Jean-Paul Burrus graduated college in 1973 and officially started work in the family business in 1980 — but his career in the confectionery sector really started decades before that.

“As you can imagine, my career in the chocolate industry didn’t start in 1973 ... or officially in 1980, but directly when I was born,” he says. “However, every year before 1980 I was considered a volunteer — but I think this is a tradition in the family companies.”

These days Burrus, who is president of the France-based Salpa, is on the other end of the work spectrum, partially retired and sharing his passion for chocolate with his team.

“What is retired? It is to do what you want to do, when you want to do it,” Burrus says. And that’s exactly what he does. But just like before, he’s still working for the family business, managing things, spending time with customers, and visiting SALPA cocoa fields in Ecuador as well as its hazelnut fields in the south of France. 

Burrus recently was named as the winner of the European Candy Kettle Club, which was founded the same year Burrus graduated college, 1973. It was created by Don Gussow, founder of the American Candy Kettle Association as well as Candy Industry Magazine, in cooperation with Guy Urbain, an eminent Parisian confectioner.

The yearly award honors “a company representative from the European confectionery industry who has excelled in the confectionery, chocolate and biscuit industry in research and development, innovation in product quality and production techniques and outstanding marketing and sales implementation, as well as a unique contribution to the industry’s progress.”

Yves Thuriès

The Yves Thuriès line Blond chocolate-coated almonds and Speculoos-cookies coated almonds.

“The European Candy Kettle that I have known since its creation in 1973 by Don Gusow and Guy Urbain, who is an iconic figure in the chocolate industry in France and who was close to my father, who was equally passionate about chocolate,” Burrus says. “Every year, I was impressed by the curriculum of the award laureate and I would never have imagined to become a laureate one day.”

He says it was a great honor to receive the ECKC Award.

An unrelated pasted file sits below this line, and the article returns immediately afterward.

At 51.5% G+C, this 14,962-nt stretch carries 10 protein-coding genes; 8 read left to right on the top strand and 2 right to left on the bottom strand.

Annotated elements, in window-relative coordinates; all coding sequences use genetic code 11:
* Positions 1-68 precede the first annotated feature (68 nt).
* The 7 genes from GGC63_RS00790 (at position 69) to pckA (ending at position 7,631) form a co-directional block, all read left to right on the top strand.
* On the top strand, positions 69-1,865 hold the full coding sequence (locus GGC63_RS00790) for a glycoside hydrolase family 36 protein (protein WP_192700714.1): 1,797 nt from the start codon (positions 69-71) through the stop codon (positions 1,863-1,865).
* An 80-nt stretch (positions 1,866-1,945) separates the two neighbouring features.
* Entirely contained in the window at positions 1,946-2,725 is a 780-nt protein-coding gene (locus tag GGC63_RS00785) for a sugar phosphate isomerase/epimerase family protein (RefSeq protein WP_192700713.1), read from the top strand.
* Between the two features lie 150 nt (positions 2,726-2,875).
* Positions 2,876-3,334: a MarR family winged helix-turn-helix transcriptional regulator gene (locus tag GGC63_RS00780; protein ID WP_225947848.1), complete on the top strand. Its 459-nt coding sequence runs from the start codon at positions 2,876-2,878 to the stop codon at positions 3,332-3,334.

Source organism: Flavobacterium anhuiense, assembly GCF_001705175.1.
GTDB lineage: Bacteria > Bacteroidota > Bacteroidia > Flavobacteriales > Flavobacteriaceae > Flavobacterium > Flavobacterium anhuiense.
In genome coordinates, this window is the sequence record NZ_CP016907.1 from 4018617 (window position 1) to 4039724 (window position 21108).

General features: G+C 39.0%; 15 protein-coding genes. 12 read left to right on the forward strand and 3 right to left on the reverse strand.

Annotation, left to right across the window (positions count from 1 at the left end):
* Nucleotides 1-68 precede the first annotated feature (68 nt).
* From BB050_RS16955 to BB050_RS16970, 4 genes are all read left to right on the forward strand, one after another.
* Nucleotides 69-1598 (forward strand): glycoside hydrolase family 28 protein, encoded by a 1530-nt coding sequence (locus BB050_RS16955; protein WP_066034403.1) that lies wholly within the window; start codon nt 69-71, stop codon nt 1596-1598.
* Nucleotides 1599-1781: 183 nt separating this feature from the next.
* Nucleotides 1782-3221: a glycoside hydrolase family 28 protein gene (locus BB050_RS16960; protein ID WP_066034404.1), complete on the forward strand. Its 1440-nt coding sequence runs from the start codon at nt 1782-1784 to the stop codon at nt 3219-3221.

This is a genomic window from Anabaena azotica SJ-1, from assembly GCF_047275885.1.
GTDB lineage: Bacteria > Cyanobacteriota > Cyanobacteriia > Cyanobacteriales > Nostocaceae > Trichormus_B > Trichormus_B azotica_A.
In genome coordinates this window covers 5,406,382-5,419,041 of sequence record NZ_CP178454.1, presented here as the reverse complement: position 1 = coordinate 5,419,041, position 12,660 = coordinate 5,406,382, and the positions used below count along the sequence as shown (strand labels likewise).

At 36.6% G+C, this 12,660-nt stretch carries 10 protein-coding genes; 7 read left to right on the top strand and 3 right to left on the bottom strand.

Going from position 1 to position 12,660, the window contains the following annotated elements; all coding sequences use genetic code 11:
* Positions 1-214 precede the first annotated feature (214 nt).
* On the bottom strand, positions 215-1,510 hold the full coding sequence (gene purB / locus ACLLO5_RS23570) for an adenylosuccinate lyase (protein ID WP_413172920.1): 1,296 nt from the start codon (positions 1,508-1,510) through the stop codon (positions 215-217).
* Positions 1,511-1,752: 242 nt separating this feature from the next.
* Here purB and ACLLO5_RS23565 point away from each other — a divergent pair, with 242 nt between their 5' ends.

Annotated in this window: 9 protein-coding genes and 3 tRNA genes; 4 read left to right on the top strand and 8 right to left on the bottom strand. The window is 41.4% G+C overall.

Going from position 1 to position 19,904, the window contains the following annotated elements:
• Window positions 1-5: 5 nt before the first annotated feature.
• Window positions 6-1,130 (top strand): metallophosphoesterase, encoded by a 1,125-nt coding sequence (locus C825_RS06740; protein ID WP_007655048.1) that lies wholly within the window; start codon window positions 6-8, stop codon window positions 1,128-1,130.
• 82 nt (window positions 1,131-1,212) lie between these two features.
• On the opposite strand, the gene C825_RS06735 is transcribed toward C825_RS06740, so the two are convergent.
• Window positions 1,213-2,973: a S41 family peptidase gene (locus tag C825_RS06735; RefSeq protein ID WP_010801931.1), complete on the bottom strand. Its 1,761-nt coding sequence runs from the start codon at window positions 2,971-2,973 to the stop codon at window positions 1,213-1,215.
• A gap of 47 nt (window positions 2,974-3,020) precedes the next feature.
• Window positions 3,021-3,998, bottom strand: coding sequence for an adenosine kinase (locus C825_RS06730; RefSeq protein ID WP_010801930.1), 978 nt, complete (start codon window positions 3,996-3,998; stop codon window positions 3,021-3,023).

“This distinction goes right to my heart and will be an unforgettable memory in my professional career,” Burrus says.

He represents the third-generation working in the confectionery business. Specifically, the Burrus family has been in the chocolate business since 1912, acquiring chocolate brands Yves Thuriès, Schaal, Côte de France and Marquise de Sevigne. Burrus also personally extended the product range, acquiring Belco, which specializes in green coffee, and creating the brand Comptoir Français de Thé, which specializes in tea.

As the ECKC website explains, “SALPA (Société Alsacienne de Participations Agro- alimentaires) is a holding company born from the 1997 merger of the Compagnie Française de Chocolaterie et de Confiserie (CFCC) and the Chocolat et Confiserie de Luxe (CCL), two companies initially founded by Paul Burrus, inspired purchaser of the chocolate brands Schaal, Salavin and Marquise de Sévigné. As pioneers of chocolate, the Burrus family has been passing on innovation and expertise for three generations since 1912.”

The company’s products are distributed in gourmet shops across France and abroad, as well as in a network of 70 stores.

And they are known for their specialty creations. One of their new items is a Kougelhopf sugar-coated chocolate, which features Kougelhopf-breaded ganache, with gingerbread flavors and either milk or dark chocolate. They also recently introduced a Marc Champagne truffle, a 70 percent natural ganache and Goji berry chocolate, as well as a Fruity duo orange cinnamon ganache.

Burrus is famous for overseeing as much of the supply chain as possible — running both cocoa fields and a hazelnut farm. And 100 percent of the cocoa used to create the Yves Thuriès chocolate is sourced from those cocoa fields.

“We control all of process until the final step in gift boxes with a bow in our own Yves Thuriès and Marquise de Sevigné boutiques,” Burrus says.

Salpa’s hazelnut farm, which is in France, is called Pépinière des noisetiers de Guyenne and also has a vineyard attached. As a result, Burrus is also in the wine business. He purchased the hazelnut farm in 2001, as one of the first steps to controlling more of the confectionery-making business.